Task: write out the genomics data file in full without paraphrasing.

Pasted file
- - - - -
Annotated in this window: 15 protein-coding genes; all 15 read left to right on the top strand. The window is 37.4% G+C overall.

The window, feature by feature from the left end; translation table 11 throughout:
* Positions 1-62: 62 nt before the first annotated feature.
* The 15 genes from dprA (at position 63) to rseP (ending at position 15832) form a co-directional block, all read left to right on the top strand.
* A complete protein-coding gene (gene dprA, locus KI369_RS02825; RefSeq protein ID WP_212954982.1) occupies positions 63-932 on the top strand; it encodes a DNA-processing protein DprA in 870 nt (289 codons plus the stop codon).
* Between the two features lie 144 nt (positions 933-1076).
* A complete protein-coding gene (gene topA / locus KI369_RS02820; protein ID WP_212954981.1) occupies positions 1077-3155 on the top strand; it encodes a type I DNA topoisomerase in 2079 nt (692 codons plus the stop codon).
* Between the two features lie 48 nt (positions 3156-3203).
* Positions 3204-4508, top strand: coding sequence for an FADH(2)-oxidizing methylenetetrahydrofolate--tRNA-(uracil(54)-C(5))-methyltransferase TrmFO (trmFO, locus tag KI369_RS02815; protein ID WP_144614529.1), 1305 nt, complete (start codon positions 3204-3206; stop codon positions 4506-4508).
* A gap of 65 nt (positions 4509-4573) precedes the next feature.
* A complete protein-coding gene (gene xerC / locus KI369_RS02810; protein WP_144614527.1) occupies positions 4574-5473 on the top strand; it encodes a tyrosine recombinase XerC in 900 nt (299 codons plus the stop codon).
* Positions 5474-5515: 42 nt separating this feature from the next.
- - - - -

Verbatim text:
Annotated in this window: 15 protein-coding genes; all 15 read left to right on the top strand. The window is 37.4% G+C overall.

The window, feature by feature from the left end; translation table 11 throughout:
* Positions 1-62: 62 nt before the first annotated feature.
* The 15 genes from dprA (at position 63) to rseP (ending at position 15832) form a co-directional block, all read left to right on the top strand.
* A complete protein-coding gene (gene dprA, locus KI369_RS02825; RefSeq protein ID WP_212954982.1) occupies positions 63-932 on the top strand; it encodes a DNA-processing protein DprA in 870 nt (289 codons plus the stop codon).
* Between the two features lie 144 nt (positions 933-1076).
* A complete protein-coding gene (gene topA / locus KI369_RS02820; protein ID WP_212954981.1) occupies positions 1077-3155 on the top strand; it encodes a type I DNA topoisomerase in 2079 nt (692 codons plus the stop codon).
* Between the two features lie 48 nt (positions 3156-3203).
* Positions 3204-4508, top strand: coding sequence for an FADH(2)-oxidizing methylenetetrahydrofolate--tRNA-(uracil(54)-C(5))-methyltransferase TrmFO (trmFO, locus tag KI369_RS02815; protein ID WP_144614529.1), 1305 nt, complete (start codon positions 3204-3206; stop codon positions 4506-4508).
* A gap of 65 nt (positions 4509-4573) precedes the next feature.
* A complete protein-coding gene (gene xerC / locus KI369_RS02810; protein WP_144614527.1) occupies positions 4574-5473 on the top strand; it encodes a tyrosine recombinase XerC in 900 nt (299 codons plus the stop codon).
* Positions 5474-5515: 42 nt separating this feature from the next.